Art of History on Jesus by George Peter Gatsis

By George Peter Gatsis

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12 on Sat Oct 06 07:13:40 BST 2012. 003 Cambridge Books Online © Cambridge University Press, 2012 Interpreting Ancient Figurines and nude. Sexually female based on breasts, belly, and hip form, they depict young women of reproductive age. Associated themes include lack of arms and a visual emphasis on the head involving diverse hairstyles and naturalistic attention to faces (see Figure 7). The second set of representations (17 percent of the assemblage) consists of obese, anthropomorphic figures.

33 Marcus’s explanation for why figurines from Formative Oaxaca (Mexico) are female is a by-for-and-about-women argument, even though she emphasizes the idea that figurines represented ancestors: According to Marcus, male ancestors are rarely depicted because women made the figurines. 34 These observations clarify the end product that might result from a successful effort to identify a worldwide explanation for femaleness among prehistoric figurines. A common explanation would account for only a small part of what there is to be explained about any particular collection.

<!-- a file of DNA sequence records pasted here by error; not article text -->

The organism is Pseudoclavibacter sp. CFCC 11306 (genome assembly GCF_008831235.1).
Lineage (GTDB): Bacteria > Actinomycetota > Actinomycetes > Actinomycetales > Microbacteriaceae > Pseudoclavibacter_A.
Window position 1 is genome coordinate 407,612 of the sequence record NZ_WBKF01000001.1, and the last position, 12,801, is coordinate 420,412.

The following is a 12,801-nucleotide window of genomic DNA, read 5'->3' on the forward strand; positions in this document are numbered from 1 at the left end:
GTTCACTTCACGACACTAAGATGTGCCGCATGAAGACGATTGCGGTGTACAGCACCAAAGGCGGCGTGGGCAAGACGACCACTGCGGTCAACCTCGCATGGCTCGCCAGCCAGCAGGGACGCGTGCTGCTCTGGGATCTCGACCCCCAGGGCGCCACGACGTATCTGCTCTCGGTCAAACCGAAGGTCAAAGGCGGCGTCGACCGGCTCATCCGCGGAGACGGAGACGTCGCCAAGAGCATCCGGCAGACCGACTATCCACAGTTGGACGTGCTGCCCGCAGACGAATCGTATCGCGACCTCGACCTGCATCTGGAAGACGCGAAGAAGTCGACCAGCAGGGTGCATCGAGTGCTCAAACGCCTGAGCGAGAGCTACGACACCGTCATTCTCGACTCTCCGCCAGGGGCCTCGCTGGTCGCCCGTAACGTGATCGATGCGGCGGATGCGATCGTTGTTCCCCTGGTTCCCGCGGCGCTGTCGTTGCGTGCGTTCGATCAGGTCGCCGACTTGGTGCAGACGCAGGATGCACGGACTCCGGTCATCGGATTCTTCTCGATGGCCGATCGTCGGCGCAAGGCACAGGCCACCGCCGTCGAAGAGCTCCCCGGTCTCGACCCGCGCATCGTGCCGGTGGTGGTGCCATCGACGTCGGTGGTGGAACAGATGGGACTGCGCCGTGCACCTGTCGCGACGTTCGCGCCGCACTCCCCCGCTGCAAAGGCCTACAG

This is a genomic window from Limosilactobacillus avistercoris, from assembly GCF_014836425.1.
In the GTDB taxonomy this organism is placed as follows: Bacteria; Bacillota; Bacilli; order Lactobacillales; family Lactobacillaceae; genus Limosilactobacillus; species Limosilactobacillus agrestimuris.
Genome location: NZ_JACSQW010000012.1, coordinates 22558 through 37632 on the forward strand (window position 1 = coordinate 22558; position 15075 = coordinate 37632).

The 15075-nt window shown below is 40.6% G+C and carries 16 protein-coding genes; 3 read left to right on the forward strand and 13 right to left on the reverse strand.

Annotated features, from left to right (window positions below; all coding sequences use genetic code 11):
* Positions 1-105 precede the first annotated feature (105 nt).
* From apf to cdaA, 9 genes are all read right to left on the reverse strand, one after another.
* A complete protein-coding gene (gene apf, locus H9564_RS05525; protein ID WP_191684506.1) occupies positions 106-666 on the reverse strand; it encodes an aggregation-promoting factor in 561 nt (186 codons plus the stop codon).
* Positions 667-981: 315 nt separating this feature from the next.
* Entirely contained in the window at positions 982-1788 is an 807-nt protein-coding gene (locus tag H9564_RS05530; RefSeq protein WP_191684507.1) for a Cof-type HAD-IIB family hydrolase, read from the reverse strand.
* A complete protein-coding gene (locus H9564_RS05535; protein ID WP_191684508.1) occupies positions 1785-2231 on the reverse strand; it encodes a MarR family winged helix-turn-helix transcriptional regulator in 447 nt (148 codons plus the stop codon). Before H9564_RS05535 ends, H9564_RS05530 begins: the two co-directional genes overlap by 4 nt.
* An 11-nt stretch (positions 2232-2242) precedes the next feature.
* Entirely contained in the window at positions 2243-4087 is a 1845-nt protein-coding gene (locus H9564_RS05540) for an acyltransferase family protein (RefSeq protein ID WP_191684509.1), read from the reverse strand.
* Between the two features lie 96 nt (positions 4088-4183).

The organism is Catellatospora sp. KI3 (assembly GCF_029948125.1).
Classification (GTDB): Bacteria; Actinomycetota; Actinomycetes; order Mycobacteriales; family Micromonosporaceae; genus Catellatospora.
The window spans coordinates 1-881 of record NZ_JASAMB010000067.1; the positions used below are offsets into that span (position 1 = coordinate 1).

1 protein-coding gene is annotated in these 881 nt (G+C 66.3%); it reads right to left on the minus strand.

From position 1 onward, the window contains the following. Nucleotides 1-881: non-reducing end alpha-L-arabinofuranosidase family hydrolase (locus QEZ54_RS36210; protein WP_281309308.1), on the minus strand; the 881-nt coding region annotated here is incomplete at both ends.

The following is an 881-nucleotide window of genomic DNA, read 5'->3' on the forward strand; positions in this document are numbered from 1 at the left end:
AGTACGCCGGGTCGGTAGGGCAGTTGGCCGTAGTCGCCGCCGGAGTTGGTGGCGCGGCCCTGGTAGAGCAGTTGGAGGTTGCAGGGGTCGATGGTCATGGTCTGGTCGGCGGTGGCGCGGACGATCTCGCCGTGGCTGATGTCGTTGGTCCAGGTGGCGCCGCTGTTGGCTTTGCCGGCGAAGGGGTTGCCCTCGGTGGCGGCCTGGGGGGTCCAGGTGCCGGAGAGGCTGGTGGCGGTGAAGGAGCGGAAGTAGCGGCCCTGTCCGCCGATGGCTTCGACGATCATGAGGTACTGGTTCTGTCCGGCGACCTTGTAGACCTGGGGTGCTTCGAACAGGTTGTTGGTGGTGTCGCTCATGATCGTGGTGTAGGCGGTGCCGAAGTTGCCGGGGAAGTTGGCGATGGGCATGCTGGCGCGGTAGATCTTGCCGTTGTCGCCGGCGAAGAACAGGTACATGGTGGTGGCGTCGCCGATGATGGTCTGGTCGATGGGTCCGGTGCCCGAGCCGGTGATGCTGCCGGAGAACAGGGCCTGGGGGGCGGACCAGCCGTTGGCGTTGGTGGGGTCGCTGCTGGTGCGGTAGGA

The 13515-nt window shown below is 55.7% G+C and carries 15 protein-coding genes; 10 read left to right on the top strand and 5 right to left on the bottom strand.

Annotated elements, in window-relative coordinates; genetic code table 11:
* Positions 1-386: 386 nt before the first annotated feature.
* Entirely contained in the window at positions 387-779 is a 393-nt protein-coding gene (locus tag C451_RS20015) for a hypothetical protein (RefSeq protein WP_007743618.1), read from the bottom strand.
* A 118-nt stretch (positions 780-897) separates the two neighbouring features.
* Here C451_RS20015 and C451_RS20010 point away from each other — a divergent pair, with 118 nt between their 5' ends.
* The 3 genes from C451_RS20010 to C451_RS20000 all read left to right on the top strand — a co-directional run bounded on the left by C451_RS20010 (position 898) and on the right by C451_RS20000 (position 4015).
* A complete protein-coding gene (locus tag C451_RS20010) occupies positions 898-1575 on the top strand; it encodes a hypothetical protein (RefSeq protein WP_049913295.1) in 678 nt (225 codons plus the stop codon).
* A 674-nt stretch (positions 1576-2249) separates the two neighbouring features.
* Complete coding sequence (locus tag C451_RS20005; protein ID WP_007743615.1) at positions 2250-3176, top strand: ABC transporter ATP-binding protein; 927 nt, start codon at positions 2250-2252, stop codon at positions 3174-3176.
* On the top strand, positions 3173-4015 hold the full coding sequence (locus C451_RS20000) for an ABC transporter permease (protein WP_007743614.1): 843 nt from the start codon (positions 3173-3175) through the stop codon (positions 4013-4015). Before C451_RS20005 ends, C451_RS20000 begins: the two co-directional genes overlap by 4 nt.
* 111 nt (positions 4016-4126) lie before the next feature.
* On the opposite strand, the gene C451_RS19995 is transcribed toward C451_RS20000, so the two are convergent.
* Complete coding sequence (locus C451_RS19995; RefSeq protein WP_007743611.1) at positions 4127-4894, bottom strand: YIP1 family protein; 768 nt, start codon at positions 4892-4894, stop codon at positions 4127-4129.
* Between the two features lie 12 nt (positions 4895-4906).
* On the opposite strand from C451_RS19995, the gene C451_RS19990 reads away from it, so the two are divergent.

Gimbutas was a creative synthesizer who assembled staggering quantities of data and yet saw through the details to a bigger picture beyond. 20 Gimbutas’s synthesis was something of a mirror image of androcentric figurine scholarship. She replaced male bias with female bias, envisioning a peaceful, egalitarian, woman-centered epoch in the prehistory of the Eastern Mediterranean and Southeastern Europe, brought to an end by invasions of warlike, patriarchal hordes from the Russian steppes. This work struck a chord in feminist thought far outside archaeology.

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